The placebo effect, where people receive dummy medications but report improvement in their condition anyway, has long been established-but does it matter how the medications are presented? A new study with migraine patients suggests that positive messaging is so powerful that it can increase the effectiveness of treatments, and that physicians must take care in how medications in trial stages are presented to patients. The study was published recently in Science Translational Medicine.
The study, combining efforts from Harvard University and the nearby Beth Israel Deaconess Hospital, involved 66 people who suffered from migraine headaches. Most studies try to determine the effectiveness of a medication and minimize the potential placebo effect. In this case, the intent was to use a medication already known to be effective, then quantify and contrast the amounts of relief that came strictly from the medication and alternately from the placebo effect.
To record a baseline pain level, the patients all agreed to delay taking any pain relief for a few hours during a migraine attack. For six subsequent migraine headaches, the subjects were given an envelope containing their medication, along with a message. The message fell in one of three categories: positive -the medication they received was rizatriptan (trade name Maxalt), which is known to be useful in migraine relief; negative-the medication is a placebo with no expectation of effect on migraine symptoms; or neutral-the medication could be either one.
However, the medications were switched in some cases so the medication did not match up with the message that the patients received. In doing so, the researchers were able to form sizable populations that were given expectations that did not meet the presumed effect of their medication.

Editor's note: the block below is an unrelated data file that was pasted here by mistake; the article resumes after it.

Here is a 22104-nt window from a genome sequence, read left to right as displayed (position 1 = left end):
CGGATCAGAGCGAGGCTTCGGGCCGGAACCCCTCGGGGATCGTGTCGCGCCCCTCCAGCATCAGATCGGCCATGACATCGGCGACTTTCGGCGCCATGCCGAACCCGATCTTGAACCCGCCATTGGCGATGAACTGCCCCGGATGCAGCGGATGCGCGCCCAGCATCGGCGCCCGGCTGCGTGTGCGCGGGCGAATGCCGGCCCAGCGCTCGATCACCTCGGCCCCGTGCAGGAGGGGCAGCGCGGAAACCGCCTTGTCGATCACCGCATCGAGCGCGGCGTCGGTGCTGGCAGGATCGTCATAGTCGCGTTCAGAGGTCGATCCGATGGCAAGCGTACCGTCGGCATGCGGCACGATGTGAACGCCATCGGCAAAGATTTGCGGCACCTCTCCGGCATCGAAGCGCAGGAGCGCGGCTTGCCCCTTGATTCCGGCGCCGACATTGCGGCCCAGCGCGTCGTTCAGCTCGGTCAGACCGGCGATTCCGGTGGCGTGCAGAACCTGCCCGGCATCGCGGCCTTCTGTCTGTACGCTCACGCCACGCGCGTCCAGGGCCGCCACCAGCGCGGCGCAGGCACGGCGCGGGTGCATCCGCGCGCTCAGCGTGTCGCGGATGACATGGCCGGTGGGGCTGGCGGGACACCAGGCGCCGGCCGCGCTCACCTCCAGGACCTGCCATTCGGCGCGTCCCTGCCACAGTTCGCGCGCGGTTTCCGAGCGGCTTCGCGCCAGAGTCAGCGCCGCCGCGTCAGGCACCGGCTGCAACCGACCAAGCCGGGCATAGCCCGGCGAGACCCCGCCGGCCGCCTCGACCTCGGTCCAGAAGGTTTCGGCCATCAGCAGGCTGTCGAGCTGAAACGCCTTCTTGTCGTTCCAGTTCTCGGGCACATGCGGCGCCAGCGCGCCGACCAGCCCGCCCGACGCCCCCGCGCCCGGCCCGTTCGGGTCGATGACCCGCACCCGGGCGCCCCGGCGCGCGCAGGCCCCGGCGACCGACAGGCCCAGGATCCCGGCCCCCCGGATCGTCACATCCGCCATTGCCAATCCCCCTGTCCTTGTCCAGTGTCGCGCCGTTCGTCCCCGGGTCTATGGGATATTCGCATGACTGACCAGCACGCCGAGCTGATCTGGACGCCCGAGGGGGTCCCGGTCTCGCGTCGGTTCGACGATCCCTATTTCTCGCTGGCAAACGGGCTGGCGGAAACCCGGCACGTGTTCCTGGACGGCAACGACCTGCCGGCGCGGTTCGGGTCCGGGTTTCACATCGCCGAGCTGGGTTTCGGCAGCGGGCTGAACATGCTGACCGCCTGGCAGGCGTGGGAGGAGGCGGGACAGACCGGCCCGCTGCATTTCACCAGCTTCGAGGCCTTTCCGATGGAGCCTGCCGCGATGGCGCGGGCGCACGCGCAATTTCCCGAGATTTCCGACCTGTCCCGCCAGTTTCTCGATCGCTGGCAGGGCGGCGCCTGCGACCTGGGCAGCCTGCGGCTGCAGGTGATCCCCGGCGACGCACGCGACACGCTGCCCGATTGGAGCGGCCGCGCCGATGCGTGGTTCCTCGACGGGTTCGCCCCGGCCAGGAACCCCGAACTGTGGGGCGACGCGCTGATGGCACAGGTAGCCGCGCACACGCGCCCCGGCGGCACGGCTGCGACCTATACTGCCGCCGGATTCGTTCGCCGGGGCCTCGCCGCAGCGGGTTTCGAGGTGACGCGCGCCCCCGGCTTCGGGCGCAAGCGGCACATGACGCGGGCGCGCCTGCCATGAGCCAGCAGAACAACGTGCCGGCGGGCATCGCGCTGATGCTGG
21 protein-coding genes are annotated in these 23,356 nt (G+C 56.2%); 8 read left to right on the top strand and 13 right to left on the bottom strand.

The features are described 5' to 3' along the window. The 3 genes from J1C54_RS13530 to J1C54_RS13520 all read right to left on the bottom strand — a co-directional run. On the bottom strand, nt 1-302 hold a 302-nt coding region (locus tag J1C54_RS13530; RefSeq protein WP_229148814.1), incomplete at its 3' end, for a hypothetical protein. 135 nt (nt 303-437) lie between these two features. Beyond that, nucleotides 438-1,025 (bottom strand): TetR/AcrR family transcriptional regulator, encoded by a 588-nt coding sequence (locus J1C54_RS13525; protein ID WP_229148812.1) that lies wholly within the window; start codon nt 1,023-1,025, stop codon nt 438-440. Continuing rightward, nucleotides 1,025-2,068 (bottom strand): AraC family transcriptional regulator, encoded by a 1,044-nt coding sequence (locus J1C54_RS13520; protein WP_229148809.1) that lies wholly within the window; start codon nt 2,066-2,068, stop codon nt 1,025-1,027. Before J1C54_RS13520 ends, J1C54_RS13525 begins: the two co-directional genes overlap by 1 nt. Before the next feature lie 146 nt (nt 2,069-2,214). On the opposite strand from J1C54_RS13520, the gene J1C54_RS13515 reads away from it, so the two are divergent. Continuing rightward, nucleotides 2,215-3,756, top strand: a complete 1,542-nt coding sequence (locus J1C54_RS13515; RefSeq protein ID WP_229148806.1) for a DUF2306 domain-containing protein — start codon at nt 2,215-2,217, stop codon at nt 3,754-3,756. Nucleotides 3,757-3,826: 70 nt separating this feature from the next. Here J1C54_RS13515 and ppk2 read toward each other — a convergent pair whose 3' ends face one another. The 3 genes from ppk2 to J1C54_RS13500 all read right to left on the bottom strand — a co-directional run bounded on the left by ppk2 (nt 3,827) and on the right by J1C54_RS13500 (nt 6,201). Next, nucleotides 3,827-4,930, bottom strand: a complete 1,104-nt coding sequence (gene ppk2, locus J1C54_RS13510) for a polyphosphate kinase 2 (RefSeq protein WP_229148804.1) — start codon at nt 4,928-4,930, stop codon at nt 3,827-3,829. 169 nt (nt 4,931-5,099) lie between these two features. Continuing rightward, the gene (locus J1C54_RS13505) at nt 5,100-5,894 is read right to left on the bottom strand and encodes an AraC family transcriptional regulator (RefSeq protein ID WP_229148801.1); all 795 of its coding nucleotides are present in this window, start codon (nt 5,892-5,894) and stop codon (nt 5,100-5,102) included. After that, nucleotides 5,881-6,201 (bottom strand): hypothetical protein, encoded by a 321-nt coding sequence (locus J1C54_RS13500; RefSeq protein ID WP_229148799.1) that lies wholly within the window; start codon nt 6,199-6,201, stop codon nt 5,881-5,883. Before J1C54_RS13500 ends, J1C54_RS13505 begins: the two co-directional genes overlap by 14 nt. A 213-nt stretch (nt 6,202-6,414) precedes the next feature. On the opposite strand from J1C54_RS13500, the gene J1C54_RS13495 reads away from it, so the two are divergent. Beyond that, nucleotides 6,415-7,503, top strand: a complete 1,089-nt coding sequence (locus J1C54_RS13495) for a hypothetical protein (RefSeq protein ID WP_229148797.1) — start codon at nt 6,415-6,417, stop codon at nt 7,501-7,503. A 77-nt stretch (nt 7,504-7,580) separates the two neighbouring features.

To nobody's surprise, Maxalt was more effective than the placebo in head-to-head comparison. But the researchers were surprised to find that under all three potential messages, at least half of the total relief from pain could be attributed to the placebo effect. When subjects received correctly labeled Maxalt, their assessment of pain relief was over twice as much as the group that received Maxalt labeled incorrectly as a placebo. Also, the positive message showed improved results in pain relief in both cases, whether patients received Maxalt or a placebo.
Even in the cases where patients were given placebos that were explicitly labeled, pain relief was reported. This challenges the standard belief that placebos are effective because patients think that they are receiving an effective drug, but it's not obvious what theory should replace that belief.
By isolating the placebo effect, the study shows that a positive message and expectation of relief may improve the effectiveness of treatments (and conversely, that a poor message may hamper the effectiveness). It also calls into question theories as to how placebos actually work.
Does this study imply that all medications should be labeled "Quadruple-strength, super-effective wonder drug?" No-although it would be interesting to study the effect of inflated claims. It does, however, provide significant evidence that a positive message and high expectations are important in treatment, and that researchers must be careful to not skew studies of unknown drugs by not giving consistent messages.